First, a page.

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I recently walked past a male Winterberry, Ilex verticillata, in my yard. As it doesn’t have very showy flowers or unusual foliage it has been relegated to an inconspicuous location on the side of the house where it is still in proximity of the female winterberry. However, as I strolled past it en route to the window boxes at the front of the house, something caught my attention.

The small white flower petals were dropping in such large numbers that it looked like snow falling to the ground. Looking at the bush I saw that there was a flurry of activity going on among the leaves and  blossoms. The number of bees and other insects visiting the tiny flowers was awesome.

Bumblebee on the Male WinterberryHoneybee on the Male Winterberry

The drupes of the female Winterberry are an important food source for birds and can persist on the branches long into winter. It is a deciduous plant and therefore it is even more striking to see the bright red berries against a fresh snowfall.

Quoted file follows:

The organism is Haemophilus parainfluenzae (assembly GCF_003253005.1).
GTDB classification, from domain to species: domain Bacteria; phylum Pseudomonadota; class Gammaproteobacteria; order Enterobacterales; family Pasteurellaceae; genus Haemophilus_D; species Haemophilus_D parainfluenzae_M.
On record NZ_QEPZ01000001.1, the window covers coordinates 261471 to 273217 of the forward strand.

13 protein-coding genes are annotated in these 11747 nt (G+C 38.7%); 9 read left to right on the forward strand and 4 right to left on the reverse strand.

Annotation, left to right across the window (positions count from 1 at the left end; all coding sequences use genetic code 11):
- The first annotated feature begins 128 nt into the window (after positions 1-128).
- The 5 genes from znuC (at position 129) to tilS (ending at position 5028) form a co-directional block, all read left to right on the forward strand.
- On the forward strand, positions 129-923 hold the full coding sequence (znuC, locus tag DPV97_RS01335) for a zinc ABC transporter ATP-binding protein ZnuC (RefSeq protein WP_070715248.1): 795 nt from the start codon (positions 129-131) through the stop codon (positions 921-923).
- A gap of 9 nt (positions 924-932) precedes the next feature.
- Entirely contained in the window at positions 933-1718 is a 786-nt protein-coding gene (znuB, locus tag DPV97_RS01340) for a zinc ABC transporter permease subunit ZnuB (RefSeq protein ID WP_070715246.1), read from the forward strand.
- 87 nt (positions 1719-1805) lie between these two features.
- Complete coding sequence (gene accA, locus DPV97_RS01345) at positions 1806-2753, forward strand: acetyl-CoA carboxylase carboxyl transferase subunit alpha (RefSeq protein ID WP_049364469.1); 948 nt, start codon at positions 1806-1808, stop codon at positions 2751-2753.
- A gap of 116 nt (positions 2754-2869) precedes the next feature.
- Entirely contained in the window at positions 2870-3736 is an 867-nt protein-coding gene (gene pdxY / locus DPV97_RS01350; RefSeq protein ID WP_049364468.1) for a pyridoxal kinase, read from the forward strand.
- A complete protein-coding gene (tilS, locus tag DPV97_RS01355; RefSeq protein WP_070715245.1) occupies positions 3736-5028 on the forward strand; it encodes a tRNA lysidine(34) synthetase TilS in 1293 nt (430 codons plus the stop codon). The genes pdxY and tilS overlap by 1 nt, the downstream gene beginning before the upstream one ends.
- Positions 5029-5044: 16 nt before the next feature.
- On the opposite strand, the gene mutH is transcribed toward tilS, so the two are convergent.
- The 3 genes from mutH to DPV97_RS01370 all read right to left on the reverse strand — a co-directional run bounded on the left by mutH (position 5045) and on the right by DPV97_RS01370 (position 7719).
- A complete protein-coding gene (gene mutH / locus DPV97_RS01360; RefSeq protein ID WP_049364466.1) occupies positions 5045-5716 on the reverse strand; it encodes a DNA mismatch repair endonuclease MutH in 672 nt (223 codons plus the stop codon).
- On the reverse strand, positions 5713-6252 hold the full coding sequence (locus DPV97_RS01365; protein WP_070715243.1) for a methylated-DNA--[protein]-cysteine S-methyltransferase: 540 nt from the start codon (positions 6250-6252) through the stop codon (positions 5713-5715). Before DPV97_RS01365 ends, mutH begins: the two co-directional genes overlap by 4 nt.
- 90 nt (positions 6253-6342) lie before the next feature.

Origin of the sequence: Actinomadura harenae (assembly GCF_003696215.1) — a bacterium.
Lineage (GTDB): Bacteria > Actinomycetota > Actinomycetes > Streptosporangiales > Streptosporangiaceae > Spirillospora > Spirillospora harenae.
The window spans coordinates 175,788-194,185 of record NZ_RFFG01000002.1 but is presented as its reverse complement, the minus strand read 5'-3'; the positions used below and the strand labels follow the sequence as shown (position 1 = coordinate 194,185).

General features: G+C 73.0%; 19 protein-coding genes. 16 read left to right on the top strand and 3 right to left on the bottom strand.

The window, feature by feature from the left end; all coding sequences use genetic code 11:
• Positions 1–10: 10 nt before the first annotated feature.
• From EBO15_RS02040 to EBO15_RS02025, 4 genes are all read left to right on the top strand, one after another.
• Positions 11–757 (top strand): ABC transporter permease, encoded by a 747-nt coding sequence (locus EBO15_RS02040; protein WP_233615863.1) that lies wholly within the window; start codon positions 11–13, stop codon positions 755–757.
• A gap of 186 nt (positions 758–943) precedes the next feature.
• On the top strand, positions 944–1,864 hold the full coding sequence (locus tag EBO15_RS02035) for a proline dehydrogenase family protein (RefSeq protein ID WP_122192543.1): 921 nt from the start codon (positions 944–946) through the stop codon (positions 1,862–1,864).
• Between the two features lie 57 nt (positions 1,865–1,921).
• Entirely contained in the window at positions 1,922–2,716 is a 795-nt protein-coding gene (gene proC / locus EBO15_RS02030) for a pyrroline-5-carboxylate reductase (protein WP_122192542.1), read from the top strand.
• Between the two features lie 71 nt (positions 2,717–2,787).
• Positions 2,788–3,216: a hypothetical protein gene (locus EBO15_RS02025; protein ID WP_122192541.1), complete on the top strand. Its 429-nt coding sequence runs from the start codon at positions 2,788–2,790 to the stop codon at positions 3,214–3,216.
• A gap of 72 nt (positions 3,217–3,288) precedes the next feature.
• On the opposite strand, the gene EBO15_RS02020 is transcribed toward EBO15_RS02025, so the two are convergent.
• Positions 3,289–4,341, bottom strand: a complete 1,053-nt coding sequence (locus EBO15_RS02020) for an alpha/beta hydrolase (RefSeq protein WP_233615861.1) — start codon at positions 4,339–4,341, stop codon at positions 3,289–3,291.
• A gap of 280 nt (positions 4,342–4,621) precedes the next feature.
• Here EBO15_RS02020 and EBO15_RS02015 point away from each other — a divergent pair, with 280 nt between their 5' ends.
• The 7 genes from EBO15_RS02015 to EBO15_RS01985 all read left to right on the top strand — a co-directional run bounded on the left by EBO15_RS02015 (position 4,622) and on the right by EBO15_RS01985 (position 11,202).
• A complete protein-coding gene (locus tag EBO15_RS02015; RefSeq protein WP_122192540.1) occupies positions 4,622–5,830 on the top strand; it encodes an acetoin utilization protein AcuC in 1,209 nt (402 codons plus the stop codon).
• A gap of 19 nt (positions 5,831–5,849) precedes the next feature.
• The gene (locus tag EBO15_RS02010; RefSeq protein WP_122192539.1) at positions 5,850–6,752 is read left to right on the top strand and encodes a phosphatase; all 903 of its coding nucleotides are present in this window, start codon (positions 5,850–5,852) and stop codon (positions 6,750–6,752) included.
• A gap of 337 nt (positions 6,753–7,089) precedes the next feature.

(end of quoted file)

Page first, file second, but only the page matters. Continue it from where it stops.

Female Winterberry Drupes

I then started to look at some of the other plants in our yard that had been selected more for their utility or  foliage than for their blossoms. There are three different varieties of Heuchera that I chose for their foliage which ranges from lime yellow to beautiful sunset colors to dark, almost purple leaves. I almost forget that they will produce the delicate stalks and tiny bell-shaped flowers that give it its common name of Coral bells. The main axis of Heuchera have an indeterminate growth that is known as thyrse. The native Americans used some species of Heuchera medicinally as an anti-inflammatory or a pain killer.

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The dwarf Yaupon Holly, Ilex vomitoria, is also in bloom right now with the most delicate white flowers. The 4-petaled, ¼”  tiny flowers have an almost extra-terrestrial look to them. This plant will also produce small red drupes that will be eaten and dispersed by the birds. Raccoon and skunks will also consume the berries and deer will eat the foliage and twigs. The Native Americans brewed a tea from the leaves of this plant which the Europeans mistakenly believed could cause vomiting thereby erroneously giving it its Latin name.